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Vigneshkumar Dhandapani, Consultant at Avalon Consulting discusses about retail sector and its growth in the years to come. The article also briefly touches on how the sector has been performing historically and the factors guiding to the growth of the sector.

India’s retail sector’s size was estimated to be USD 835.9 Billion in FY22. The sector is expected to grow at a fast clip and reach USD 2 Trillion in value by 2032. India’s retail sector is on the brink of an exponential transformation with median age of India’s population at 28.7 years, internet penetration almost at ~50% and an increasingly conscious consumer.

To put things into perspective, let us look at some key numbers:

  • India’s Private Final Household Expenditure was ~ INR 120 Trillion in FY21 – a covid disrupted year – and up from ~ INR 113 Trillion in FY19 – a normal pre-covid year, and has been only increasing since FY21
  • Out of this expenditure, ~30% share belonged to the consumption of Food and Non-Alcoholic beverages
  • During the same period, the number of modern stores operated by some key Indian players across segments – DMart, Reliance Retail, Spencer’s, Trent, etc. – increased tremendously. For example, the number of stores operated by DMart went up from 176 (FY19) to 234 (FY21).
  • Also, it is expected that e-commerce’s penetration in the overall retail sector would increase to 9-10% by FY27, from about 5% in FY22

From the above data points, it can be inferred that the shopping habits are moving towards the Modern Retail stores and E-commerce. This trend is especially significant for the local, neighbourhood kirana stores as some of their regular consumers for daily grocery needs would soon be adopting or would have already adopted the organised retail format or e-commerce. The number of kirana stores from FY17 to FY21 points towards this trend:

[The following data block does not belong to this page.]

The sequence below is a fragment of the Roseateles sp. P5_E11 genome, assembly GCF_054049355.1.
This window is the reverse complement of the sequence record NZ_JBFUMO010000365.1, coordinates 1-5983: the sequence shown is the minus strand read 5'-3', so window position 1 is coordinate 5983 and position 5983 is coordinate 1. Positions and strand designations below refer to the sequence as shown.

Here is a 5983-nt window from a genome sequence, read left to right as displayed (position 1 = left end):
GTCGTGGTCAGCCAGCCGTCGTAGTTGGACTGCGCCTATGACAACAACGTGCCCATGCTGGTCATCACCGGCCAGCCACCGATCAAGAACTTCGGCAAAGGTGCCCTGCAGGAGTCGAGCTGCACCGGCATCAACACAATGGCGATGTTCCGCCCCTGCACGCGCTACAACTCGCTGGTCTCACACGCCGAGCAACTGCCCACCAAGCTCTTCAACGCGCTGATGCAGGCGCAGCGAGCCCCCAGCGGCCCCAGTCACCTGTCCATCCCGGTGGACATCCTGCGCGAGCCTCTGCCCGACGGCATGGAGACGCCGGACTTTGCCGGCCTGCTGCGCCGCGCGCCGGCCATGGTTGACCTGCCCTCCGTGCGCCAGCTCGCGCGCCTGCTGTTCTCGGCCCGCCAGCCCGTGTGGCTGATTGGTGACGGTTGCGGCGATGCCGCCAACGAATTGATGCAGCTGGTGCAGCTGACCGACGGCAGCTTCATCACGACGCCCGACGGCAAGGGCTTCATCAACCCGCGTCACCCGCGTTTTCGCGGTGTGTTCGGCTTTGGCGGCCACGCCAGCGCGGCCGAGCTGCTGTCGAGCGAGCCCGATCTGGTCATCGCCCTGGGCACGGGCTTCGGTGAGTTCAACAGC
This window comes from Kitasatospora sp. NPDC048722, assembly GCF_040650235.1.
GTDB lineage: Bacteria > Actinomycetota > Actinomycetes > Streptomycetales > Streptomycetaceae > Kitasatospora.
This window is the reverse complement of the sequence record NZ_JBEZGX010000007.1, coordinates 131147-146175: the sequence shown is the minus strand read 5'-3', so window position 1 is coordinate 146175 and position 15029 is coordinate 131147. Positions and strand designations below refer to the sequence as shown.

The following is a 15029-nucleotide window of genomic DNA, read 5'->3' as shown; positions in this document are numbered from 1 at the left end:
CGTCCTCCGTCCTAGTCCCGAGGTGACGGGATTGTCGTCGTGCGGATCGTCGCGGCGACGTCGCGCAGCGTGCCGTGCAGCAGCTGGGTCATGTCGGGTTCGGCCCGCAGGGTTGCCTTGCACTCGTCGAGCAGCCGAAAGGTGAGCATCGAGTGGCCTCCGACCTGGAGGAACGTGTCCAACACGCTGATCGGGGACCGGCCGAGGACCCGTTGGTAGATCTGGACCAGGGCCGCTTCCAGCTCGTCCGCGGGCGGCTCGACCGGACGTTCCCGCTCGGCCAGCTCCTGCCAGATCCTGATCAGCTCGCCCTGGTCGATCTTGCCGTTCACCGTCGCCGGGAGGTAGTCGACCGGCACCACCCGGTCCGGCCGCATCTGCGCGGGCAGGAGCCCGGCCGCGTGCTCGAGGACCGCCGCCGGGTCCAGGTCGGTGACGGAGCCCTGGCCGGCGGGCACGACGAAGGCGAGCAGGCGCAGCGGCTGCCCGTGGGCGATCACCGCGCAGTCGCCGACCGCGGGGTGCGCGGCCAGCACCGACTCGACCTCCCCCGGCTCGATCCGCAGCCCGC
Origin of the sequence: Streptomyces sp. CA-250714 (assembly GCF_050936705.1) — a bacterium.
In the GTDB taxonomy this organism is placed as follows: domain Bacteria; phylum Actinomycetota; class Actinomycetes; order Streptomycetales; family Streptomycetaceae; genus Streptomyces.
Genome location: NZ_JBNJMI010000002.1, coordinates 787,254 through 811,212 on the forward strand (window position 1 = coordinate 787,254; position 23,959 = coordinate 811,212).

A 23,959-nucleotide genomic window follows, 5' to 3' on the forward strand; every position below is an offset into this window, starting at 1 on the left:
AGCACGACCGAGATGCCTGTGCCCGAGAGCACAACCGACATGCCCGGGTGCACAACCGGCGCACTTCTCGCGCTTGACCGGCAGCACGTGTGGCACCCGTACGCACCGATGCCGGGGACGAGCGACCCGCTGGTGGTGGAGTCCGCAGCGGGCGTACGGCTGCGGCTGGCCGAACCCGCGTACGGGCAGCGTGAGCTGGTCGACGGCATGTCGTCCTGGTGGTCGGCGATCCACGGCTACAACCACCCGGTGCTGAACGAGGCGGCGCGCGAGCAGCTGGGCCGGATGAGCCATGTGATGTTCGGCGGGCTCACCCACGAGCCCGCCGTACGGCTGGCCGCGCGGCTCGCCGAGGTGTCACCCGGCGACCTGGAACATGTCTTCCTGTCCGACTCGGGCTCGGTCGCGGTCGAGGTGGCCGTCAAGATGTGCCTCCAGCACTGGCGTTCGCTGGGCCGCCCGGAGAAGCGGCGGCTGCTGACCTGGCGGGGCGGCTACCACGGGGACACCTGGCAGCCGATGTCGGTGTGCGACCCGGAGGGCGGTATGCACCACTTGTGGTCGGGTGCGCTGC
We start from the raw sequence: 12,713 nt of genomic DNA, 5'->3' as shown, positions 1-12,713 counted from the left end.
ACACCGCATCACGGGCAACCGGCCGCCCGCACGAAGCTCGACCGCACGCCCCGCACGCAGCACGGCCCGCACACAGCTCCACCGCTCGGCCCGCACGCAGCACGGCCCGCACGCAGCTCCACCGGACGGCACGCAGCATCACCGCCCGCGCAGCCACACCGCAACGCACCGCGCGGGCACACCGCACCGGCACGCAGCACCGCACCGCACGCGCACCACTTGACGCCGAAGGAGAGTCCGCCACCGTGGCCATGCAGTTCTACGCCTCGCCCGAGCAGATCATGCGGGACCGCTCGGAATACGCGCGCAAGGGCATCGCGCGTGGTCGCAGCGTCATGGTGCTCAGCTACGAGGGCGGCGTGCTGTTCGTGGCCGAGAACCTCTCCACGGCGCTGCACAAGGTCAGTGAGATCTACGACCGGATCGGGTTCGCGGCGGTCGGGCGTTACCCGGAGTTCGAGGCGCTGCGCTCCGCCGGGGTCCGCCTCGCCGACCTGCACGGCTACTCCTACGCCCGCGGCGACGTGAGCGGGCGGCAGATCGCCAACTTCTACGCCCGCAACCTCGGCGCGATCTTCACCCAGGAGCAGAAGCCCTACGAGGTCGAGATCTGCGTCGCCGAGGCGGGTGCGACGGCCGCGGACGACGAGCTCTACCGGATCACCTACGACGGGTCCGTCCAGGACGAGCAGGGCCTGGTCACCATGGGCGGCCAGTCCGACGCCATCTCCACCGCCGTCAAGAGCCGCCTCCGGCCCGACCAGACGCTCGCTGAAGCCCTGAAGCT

Number of Traditional Grocery Stores (Mn. Outlets)

Source: India Consumer Goods and Retail Sector 2022/2023, An EMIS Insights Industry Report

In this context, it becomes very important for these unorganized players to reassess their decades-old business model and realign themselves to stay relevant in the changing retail scenario.

Before coining solutions to stay relevant, it is important to understand why there has been a shift away from the kirana stores :

  • One-Stop-Shop: Modern retail stores and e-commerce platforms hold a wide range of SKUs across consumer needs and at varying price points
  • Convenience: Modern retail stores, due to their huge size, offer convenience to consumers in terms of clear product visibility, wide-aisles, air-conditioned spaces and on-demand, in-store service – all leading to an enhanced shopping experience. While for e-commerce, the convenience factor comes in from the choice of ordering from anywhere, anything and to any place.
  • Price: For modern retail stores, bulk-buying from distributors or the manufacturers helps in reducing the buying costs and therefore pass on the products at discounted prices to the consumers. This is not generally true for buying through e-commerce though due to the logistics involved.
  • Quality Perception: Modern retail stores and e-commerce players replenish their products regularly and stock them hygienically, thereby keeping the products aligned with their shelf-lives. Such practices driven through technology-driven inventory management tools, help these players have a good quality perception amongst their consumers.